But it wasn’t over. Ten years later, in April 2004, Amherst Professor Rick Griffiths, then associate dean of the faculty, at an event celebrating the accession of the Amherst library’s millionth volume, made a few remarks about the library’s beginnings. “Both the Amherst and Williams archivists assure me that, contrary to a persistent but inaccurate rumor, the students who left Williams in 1821 to become Amherst’s first students did not bring books from the Williams library to start the college library collection at Amherst.”
Still the story endured. And it spread, passed from mouth to mouth, stimulated in particular by the loyal efforts of Dick Quinn, director of sports information for Williams, to provide colorful material for sportswriters on the occasion of a big Amherst-Williams game. Since at least the late 1990s he has incorporated zesty references (and mock-denunciations of President Moore as “The Defector”) to the story in his press releases. As the Williams-Amherst football game approached in November 2005, Williams Record reporter Julia Rominger ’06, her invention heated by the occasion, suggested that Moore took with him fully “half of Williams’ students, faculty and library books.” On the occasion of the 150th anniversary of the first Williams-Amherst baseball game in the summer of 2009, Jim Briggs, Williams ’60, who managed the team representing Williams, was asked about the “defection” and was quoted on Yahoo Sports saying (perhaps tongue in cheek), “We’re sure [the decamping President Moore] took some of our library books, too.” Bloggers, trawling websites, keep the story alive.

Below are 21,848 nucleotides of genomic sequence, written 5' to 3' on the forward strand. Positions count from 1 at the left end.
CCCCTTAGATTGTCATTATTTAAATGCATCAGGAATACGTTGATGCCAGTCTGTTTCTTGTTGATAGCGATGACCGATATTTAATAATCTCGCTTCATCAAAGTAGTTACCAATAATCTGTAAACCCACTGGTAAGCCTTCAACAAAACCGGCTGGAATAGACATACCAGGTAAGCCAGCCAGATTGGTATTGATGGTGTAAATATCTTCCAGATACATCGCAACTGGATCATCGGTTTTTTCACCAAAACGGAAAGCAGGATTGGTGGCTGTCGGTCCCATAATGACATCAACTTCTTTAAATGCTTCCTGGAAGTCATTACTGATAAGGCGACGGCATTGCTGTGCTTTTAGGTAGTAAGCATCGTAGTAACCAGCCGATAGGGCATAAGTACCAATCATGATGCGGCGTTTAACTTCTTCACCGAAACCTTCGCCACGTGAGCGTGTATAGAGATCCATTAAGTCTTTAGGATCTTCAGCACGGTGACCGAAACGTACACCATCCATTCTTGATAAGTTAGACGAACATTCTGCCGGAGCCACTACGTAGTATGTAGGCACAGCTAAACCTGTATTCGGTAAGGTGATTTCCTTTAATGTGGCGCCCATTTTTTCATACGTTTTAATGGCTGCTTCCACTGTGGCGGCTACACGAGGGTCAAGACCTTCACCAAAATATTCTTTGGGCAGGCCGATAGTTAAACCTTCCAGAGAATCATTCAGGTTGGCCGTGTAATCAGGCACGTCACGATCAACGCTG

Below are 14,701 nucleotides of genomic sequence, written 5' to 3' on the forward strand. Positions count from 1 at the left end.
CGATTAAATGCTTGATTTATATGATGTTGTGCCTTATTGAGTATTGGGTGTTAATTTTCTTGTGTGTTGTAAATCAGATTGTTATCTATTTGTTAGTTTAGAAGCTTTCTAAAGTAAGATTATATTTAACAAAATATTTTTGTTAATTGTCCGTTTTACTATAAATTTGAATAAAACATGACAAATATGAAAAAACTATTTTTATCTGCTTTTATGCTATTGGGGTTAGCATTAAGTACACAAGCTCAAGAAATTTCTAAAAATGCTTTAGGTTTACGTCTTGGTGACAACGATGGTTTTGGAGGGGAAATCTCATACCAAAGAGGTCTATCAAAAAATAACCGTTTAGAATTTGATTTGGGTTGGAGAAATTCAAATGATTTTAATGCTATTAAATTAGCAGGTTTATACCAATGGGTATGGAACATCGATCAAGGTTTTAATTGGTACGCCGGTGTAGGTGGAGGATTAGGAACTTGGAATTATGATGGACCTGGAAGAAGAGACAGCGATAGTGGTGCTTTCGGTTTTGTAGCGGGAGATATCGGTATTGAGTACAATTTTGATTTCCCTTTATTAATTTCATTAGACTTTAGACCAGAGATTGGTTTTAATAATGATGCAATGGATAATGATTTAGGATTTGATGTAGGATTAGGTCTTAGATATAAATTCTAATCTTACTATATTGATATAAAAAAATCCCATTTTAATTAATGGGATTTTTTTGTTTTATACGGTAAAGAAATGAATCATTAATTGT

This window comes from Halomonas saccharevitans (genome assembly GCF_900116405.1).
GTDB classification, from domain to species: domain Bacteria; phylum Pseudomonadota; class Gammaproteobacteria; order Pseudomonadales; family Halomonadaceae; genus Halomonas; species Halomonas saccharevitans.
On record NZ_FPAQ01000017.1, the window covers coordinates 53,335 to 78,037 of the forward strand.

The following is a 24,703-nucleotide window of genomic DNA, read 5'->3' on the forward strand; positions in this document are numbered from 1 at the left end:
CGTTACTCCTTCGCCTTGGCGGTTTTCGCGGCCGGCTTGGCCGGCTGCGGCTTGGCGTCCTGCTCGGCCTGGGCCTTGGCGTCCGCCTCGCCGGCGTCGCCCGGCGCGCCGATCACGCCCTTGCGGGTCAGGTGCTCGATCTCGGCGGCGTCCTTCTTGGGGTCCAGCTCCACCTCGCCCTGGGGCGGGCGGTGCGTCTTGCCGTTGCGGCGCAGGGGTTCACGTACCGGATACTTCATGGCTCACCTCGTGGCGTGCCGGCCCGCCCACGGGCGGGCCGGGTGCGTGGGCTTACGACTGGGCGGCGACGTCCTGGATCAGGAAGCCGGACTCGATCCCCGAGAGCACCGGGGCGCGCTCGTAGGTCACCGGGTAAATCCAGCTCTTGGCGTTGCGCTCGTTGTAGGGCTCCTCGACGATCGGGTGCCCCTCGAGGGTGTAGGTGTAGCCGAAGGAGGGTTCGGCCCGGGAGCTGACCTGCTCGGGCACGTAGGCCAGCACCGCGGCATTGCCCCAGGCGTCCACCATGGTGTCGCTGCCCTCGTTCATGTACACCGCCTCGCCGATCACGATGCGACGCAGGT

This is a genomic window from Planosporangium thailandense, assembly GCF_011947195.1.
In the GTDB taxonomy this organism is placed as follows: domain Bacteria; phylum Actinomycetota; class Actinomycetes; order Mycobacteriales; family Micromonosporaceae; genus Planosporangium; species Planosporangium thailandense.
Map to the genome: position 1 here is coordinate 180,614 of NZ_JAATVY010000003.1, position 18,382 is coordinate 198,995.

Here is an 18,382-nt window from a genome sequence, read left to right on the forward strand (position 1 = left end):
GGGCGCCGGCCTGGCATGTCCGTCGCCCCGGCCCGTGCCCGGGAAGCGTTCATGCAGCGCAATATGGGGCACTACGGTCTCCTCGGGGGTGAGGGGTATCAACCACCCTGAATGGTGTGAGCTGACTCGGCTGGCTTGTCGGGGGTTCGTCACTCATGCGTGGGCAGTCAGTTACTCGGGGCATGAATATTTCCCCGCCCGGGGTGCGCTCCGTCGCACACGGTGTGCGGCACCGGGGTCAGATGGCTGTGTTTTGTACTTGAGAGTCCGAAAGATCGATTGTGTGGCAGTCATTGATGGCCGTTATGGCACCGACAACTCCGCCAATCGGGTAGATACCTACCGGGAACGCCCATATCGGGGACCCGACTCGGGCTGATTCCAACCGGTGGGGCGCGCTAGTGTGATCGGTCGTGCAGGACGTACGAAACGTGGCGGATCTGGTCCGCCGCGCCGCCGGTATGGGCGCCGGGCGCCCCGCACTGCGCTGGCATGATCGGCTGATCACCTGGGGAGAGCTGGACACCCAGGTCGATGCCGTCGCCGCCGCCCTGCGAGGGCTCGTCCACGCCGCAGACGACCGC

Even the official Williams College website, in its brief biographies of its presidents, in effect gives the story continued life: “It is rumored that President Moore began the Amherst College library with books stolen from Williams, but there is no proof that this actually occurred.” Wikipedia regards the story as only a “legend” that remains “unsubstantiated,” an “apocryphal” tale told by Williams alumni, for which there is “no contemporaneous evidence,” but still calls it “plausible.” Other websites (e.g., Answers.com, New World Encyclopedia) recycle the story and probably find plenty of receptive readers.